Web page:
By ABBY BIESMAN
News & Features Editor
Wiya, an app that gives users reward points for spending money at local businesses was launched this month by Hopkins senior Adam Eckstein and alumnus Justin Kwong.
Eckstein spoke about the app, its development and the business.
“My partner Justin, who just recently graduated, actually came to me last year with the idea, and it’s evolved a ton since that inception,” Eckstein said. “Basically, the gist of it is that, with Wiya, we’re creating a connection between businesses and their customers, specifically local businesses. The goal is to add value to the customer experience.”
Wiya benefits customers through its rewards program and allows users to give feedback to those businesses.
To use the app, customers activate Bluetooth on their smartphones, which allows them to check into a specific food venue.
Twenty-five minutes after checking-in, customers can earn more points through providing ratings, writing public reviews and writing direct messages to the business about their experience.
The three numerical ratings for overall experience, service and quality are required but the review and direct message are not. Each form of feedback, including the required ratings, provides opportunities to earn more points.
Wiya performed a beta test for a few weeks in the spring. Eckstein said that the product has been refined with the help of the feedback they received from this test.
Eckstein and Kwong felt the Hopkins campus was a natural starting location, given the number of eateries on campus and in Charles Village. They spoke with business owners to try to get them to sign up for Wiya. The partner businesses highlighted different problems with their customer relationships, including problems retaining customers.
“As a whole, we aim to make small businesses more successful by identifying what they need most,” Eckstein wrote in an email to The News-Letter.
Eckstein mentioned that some of these issues might be stagnant sales, lack of new or loyal customers or lack of an outlet for marketing and promotions. He said that Wiya can help these companies.
“With Wiya, they don’t just get reviews, but they get a way to speak with individual customers (through direct messaging), thus letting them build a more personal relationship, which is proven to build loyalty,” Eckstein wrote.
The rewards can also be used anywhere. For example, someone who goes to any of the campus eateries several times a week could easily gain enough points to go to Federal Hill or Hampden and get a free appetizer or discount at a restaurant they have not necessarily visited yet. There will be more Wiya affiliates in both Hampden and Federal Hill soon.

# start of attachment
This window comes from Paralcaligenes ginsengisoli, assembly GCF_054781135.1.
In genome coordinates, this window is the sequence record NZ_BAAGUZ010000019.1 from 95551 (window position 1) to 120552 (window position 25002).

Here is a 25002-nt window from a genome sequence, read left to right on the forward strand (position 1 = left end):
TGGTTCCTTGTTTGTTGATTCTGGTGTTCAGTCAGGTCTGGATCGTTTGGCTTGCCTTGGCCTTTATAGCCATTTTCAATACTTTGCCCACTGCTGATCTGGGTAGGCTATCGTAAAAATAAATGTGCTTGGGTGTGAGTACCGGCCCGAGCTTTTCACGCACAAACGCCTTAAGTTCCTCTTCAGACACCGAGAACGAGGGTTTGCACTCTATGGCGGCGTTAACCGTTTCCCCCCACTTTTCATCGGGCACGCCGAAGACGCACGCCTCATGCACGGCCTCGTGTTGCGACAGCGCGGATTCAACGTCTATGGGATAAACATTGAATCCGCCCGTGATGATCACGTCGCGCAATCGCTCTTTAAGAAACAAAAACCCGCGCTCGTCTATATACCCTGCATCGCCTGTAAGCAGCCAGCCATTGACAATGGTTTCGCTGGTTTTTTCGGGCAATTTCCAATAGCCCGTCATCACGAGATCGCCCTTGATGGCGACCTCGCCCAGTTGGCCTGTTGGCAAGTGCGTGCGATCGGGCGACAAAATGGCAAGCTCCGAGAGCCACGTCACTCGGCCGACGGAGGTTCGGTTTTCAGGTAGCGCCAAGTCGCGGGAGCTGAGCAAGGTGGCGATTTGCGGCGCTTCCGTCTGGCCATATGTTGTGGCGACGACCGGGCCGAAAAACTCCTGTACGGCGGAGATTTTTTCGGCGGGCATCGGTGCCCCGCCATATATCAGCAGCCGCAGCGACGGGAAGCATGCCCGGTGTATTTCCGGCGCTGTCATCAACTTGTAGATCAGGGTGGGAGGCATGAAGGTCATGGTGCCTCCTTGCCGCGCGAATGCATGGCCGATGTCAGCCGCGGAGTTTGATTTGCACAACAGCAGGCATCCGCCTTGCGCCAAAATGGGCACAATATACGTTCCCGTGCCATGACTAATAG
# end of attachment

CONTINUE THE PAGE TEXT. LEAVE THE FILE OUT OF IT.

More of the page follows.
Kwong had been working on Wiya for a few months before he reached out to Eckstein.
“I definitely saw the potential right off the bat, and I was really excited to get involved,” Eckstein said.
Kwong, who graduated in 2015, has been working on the app full-time. Still a student, Eckstein is not working full-time on Wiya.
“I’ve just been really putting in as much time and effort as I can, and now that we’ve gotten it off the ground,” Eckstein said. “I think that because I’m on campus already… I’m probably going to be overseeing what’s going on on-campus, while Justin’s out ensuring that all the other locations around the city are getting enough attention and making sure that people are hearing about it outside of Hopkins.”
With the recent launch, Wiya is trying to get the word out about the company to expand it. They are currently trying to do some promotional events and to have some giveaways to make it exciting for potential users.
“It’s about making sure people have heard of Wiya and understand what it is and understand why it’s something they want,” Eckstein said. “I think it becomes clear pretty quickly that it’s something worthwhile for the customer. It’s pretty effortless, it’s totally free and the benefits are there.”
Eckstein commented that Wiya’s point and reward model sets them apart from other apps related to customers and restaurants.
“None of them have this point model, which is that you keep the points, and you can use them anywhere,” Eckstein said.
Some students have been using the app already and have had positive experiences with it. Sophomore Conor Hehir commented on his experience.
“I downloaded Wiya last semester, around April,” Hehir wrote in an email to the The News-Letter. “I love that I can gather points from normal purchases I make nearly every day, and these points go towards getting free products.”
Sophomore Will Shefelman also commented on how he uses the app.
“I downloaded Wiya 3 days ago,” Shefelman wrote in an email to The News-Letter. “I have only used it twice — one time to earn points at CharMar and one time to earn points at Levering. My favorite thing about it is that the locations are all locations that I frequent around campus.”
Sophomore Neil McCarter has had positive experiences as well with Wiya.
“I downloaded Wiya last spring. I use it basically whenever I go to CharMar, Bamboo Cafe, or Levering, so two to four times a week,” McCarter wrote in an email to The News-Letter.
The app can be downloaded for free from Apple’s App Store or from Google Play.